When observing a gas, it is typical to specify a frame of reference or length scale. A larger length scale corresponds to a macroscopic or global point of view of the gas. This region (referred to as a volume) must be sufficient in size to contain a large sampling of gas particles. The resulting statistical analysis of this sample size produces the "average" behavior (i.e. velocity, temperature or pressure) of all the gas particles within the region. By way of contrast, a smaller length scale corresponds to a microscopic or particle point of view.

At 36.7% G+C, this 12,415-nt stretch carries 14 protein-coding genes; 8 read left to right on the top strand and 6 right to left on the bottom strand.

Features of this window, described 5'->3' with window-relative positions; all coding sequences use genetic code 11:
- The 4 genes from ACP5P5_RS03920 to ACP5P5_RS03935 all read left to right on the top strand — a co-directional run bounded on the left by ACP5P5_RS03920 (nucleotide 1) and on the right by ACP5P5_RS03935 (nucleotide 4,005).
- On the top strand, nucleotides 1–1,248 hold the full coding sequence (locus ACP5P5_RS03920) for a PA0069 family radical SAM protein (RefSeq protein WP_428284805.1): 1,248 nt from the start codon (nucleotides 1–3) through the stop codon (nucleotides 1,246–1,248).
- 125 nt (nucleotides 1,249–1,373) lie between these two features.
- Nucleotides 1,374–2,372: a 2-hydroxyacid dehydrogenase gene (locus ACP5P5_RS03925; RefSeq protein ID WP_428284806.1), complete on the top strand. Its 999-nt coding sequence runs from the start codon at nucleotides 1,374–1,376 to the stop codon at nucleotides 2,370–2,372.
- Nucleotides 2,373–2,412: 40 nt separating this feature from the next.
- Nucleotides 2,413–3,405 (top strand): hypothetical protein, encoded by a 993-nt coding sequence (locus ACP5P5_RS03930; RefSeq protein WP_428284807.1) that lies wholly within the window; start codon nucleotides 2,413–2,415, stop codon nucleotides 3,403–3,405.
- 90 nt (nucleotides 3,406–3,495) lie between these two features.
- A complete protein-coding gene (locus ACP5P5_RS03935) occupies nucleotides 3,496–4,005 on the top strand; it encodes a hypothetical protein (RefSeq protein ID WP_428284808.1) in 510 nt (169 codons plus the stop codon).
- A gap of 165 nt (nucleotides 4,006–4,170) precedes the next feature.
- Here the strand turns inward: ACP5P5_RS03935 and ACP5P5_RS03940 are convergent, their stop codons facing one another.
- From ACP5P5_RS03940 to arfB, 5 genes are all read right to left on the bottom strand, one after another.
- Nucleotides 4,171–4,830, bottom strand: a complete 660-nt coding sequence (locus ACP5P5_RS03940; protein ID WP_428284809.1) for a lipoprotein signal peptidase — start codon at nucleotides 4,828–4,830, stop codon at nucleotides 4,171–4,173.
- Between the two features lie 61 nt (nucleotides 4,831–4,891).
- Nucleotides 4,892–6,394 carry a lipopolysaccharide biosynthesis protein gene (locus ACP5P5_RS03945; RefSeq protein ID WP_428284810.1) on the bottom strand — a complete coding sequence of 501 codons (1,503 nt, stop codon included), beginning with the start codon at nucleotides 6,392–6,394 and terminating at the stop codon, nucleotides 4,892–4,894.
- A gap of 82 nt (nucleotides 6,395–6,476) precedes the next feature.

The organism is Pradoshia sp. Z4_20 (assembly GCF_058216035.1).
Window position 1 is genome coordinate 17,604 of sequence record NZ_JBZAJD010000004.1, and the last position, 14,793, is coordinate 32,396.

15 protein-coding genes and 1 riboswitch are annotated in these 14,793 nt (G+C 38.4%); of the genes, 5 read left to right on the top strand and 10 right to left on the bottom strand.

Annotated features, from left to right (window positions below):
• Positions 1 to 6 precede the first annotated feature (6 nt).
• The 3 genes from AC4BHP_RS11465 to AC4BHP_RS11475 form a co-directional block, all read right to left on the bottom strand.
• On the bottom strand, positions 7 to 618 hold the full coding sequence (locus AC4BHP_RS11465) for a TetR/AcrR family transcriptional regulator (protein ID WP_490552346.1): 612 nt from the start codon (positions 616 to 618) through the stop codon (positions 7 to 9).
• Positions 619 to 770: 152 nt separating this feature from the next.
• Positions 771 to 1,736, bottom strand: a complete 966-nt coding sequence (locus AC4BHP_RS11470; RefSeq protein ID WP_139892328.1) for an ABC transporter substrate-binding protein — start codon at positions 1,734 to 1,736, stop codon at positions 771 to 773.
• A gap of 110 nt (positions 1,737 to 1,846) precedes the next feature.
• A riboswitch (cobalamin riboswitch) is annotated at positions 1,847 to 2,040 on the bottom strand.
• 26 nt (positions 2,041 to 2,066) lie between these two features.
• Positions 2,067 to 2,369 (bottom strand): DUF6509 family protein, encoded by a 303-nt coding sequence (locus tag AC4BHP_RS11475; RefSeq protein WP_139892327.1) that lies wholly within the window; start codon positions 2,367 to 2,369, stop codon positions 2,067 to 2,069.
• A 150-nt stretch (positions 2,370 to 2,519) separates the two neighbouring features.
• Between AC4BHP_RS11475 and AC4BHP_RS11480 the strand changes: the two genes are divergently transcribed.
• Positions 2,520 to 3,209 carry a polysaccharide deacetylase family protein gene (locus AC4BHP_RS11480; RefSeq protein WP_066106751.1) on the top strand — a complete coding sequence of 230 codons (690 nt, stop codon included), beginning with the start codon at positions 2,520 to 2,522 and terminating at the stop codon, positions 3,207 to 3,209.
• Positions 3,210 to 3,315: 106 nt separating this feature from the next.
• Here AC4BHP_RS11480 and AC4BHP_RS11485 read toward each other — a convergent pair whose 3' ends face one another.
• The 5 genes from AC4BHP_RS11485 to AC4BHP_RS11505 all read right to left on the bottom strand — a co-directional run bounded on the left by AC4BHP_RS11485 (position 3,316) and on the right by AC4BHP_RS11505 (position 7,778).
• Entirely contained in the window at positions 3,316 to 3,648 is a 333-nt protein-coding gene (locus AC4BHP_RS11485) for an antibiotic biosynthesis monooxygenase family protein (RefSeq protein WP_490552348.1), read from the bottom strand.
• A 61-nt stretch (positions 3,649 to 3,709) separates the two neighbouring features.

From this global vantage point, the gas characteristics measured are either in terms of the gas particles themselves (velocity, pressure, or temperature) or their surroundings (volume). By way of example, Robert Boyle studied pneumatic chemistry for a small portion of his career. One of his experiments related the macroscopic properties of pressure and volume of a gas. His experiment used a J-tube manometer which looks like a test tube in the shape of the letter J. Boyle trapped an inert gas in the closed end of the test tube with a column of mercury, thereby locking the number of particles and temperature. He observed that when the pressure was increased on the gas, by adding more mercury to the column, the trapped gas volume decreased. Mathematicians describe this situation as an inverse relationship. Furthermore, when Boyle multiplied the pressure and volume of each observation, the product (math) was always the same, a constant. This relationship held true for every gas that Boyle observed leading to the law, (PV=k), named to honor his work in this field of study.